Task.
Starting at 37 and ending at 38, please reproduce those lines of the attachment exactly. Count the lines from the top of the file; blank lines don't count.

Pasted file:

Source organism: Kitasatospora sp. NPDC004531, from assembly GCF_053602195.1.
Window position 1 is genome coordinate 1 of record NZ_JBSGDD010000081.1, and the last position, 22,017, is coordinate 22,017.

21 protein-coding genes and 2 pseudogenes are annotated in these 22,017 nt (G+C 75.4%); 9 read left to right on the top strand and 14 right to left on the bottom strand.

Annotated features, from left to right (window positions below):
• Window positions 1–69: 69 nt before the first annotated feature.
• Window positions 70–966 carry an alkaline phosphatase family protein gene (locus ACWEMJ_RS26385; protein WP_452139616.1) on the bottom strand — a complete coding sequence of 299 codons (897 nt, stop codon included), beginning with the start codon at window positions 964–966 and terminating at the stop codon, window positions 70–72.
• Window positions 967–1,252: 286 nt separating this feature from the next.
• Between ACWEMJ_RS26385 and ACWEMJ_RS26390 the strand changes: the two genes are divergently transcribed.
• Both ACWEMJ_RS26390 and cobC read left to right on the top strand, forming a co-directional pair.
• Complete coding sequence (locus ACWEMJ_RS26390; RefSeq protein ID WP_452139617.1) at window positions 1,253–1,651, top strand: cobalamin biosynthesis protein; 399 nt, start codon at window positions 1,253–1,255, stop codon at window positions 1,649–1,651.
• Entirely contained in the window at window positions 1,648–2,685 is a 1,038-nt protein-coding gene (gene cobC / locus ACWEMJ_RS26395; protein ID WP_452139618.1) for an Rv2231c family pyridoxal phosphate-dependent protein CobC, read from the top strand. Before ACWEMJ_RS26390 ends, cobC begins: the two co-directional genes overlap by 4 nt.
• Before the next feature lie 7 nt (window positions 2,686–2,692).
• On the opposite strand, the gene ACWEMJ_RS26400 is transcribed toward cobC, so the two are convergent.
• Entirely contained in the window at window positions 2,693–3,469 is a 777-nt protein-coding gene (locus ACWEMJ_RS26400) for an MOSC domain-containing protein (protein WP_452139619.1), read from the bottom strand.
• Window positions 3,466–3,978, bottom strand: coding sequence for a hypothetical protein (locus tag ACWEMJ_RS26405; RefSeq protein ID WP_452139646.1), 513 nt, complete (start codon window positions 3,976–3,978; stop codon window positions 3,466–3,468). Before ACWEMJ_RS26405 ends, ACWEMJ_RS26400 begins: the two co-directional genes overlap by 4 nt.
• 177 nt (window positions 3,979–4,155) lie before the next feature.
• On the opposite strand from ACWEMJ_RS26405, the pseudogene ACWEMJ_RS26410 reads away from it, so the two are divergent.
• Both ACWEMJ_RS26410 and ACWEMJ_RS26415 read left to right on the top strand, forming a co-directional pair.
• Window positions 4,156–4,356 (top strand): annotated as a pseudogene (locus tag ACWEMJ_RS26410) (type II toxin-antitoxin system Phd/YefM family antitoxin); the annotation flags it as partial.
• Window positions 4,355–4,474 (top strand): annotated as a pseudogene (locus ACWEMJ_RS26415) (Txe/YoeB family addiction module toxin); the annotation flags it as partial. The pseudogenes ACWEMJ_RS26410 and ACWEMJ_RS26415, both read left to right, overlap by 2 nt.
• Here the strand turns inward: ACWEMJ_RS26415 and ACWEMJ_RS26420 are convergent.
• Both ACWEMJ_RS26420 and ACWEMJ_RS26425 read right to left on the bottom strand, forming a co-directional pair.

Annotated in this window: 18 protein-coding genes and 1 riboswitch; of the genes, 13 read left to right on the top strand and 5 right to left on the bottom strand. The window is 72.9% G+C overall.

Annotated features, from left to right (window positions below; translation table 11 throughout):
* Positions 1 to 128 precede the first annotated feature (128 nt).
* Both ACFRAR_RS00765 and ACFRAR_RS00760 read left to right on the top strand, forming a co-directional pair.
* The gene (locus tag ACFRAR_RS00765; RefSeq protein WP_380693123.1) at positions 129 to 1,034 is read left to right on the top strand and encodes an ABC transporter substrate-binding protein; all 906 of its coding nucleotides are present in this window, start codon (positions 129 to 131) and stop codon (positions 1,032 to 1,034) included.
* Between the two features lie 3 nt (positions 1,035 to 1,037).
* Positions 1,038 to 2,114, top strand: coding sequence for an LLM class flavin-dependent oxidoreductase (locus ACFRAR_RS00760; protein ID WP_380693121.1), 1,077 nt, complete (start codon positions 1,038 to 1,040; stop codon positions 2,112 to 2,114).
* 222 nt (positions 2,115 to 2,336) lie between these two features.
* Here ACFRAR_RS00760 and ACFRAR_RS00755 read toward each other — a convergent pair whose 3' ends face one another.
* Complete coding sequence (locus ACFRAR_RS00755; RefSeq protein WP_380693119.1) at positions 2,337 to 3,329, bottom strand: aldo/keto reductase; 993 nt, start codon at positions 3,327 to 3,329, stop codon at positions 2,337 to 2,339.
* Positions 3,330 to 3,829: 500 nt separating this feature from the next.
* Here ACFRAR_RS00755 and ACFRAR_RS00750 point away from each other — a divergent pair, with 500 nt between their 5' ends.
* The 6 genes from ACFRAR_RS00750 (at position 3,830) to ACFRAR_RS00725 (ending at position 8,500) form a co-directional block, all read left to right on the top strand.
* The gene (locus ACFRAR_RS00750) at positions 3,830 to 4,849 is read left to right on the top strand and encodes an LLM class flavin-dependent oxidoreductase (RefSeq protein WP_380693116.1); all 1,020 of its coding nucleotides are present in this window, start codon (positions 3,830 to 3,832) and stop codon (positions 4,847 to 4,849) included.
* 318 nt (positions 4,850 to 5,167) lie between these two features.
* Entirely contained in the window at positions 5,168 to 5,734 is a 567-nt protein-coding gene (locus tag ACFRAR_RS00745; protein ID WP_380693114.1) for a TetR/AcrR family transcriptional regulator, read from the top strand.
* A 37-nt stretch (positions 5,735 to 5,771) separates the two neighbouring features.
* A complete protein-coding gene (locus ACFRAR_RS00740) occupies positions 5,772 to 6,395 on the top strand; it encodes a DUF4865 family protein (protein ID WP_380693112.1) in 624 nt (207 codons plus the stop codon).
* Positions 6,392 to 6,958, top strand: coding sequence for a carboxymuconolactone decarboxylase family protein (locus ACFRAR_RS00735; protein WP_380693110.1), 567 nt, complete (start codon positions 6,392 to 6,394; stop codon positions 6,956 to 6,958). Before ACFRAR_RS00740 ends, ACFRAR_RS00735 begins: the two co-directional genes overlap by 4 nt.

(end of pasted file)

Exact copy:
* 318 nt (positions 4,850 to 5,167) lie between these two features.
* Entirely contained in the window at positions 5,168 to 5,734 is a 567-nt protein-coding gene (locus tag ACFRAR_RS00745; protein ID WP_380693114.1) for a TetR/AcrR family transcriptional regulator, read from the top strand.